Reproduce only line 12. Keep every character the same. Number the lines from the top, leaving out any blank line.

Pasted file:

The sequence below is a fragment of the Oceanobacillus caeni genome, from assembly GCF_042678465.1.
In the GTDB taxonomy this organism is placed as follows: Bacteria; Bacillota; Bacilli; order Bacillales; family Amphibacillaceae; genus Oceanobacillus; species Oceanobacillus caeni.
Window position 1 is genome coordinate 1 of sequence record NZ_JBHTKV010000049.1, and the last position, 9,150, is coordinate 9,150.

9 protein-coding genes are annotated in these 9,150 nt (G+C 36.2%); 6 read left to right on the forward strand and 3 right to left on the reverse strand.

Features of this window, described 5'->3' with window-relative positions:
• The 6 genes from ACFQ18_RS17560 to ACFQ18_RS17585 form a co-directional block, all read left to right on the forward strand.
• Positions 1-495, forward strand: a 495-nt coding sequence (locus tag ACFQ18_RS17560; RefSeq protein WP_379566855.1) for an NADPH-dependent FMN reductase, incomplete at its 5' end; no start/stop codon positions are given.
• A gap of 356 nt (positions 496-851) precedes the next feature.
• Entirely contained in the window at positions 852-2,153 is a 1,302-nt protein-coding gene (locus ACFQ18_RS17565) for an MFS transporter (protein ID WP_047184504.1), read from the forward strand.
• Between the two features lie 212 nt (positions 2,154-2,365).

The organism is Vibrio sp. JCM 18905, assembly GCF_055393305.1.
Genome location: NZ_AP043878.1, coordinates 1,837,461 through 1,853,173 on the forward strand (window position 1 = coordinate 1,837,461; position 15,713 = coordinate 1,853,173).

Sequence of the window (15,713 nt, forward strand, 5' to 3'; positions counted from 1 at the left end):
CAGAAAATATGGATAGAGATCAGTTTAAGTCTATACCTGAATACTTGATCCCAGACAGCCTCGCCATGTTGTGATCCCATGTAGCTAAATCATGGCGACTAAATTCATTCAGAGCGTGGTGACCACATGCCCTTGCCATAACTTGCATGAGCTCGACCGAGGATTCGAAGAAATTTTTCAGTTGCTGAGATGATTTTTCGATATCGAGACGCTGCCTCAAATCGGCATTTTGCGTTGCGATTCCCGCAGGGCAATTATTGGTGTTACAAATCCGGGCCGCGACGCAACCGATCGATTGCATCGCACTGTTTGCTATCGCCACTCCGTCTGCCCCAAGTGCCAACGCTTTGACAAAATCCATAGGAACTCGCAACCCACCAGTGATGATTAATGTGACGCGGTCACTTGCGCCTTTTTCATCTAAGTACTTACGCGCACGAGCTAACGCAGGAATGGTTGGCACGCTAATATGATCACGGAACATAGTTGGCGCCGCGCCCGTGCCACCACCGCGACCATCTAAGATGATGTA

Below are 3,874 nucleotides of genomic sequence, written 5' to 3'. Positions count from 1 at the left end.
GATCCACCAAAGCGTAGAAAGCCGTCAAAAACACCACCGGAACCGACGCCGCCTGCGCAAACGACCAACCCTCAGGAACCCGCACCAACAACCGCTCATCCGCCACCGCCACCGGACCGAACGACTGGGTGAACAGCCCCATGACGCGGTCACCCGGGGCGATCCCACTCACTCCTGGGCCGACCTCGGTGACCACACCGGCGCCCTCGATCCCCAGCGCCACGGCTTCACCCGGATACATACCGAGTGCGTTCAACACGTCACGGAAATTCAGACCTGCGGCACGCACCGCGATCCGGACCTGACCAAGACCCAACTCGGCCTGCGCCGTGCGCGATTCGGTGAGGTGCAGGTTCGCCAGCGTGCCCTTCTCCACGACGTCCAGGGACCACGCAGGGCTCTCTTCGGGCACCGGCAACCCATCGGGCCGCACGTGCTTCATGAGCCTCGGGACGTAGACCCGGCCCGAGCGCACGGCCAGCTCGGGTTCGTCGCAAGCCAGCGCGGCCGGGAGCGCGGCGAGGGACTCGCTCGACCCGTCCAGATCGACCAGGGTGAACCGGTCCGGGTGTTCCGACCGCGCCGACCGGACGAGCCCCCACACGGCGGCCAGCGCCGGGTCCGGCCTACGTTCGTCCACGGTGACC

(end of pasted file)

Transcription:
Genome location: NZ_AP043878.1, coordinates 1,837,461 through 1,853,173 on the forward strand (window position 1 = coordinate 1,837,461; position 15,713 = coordinate 1,853,173).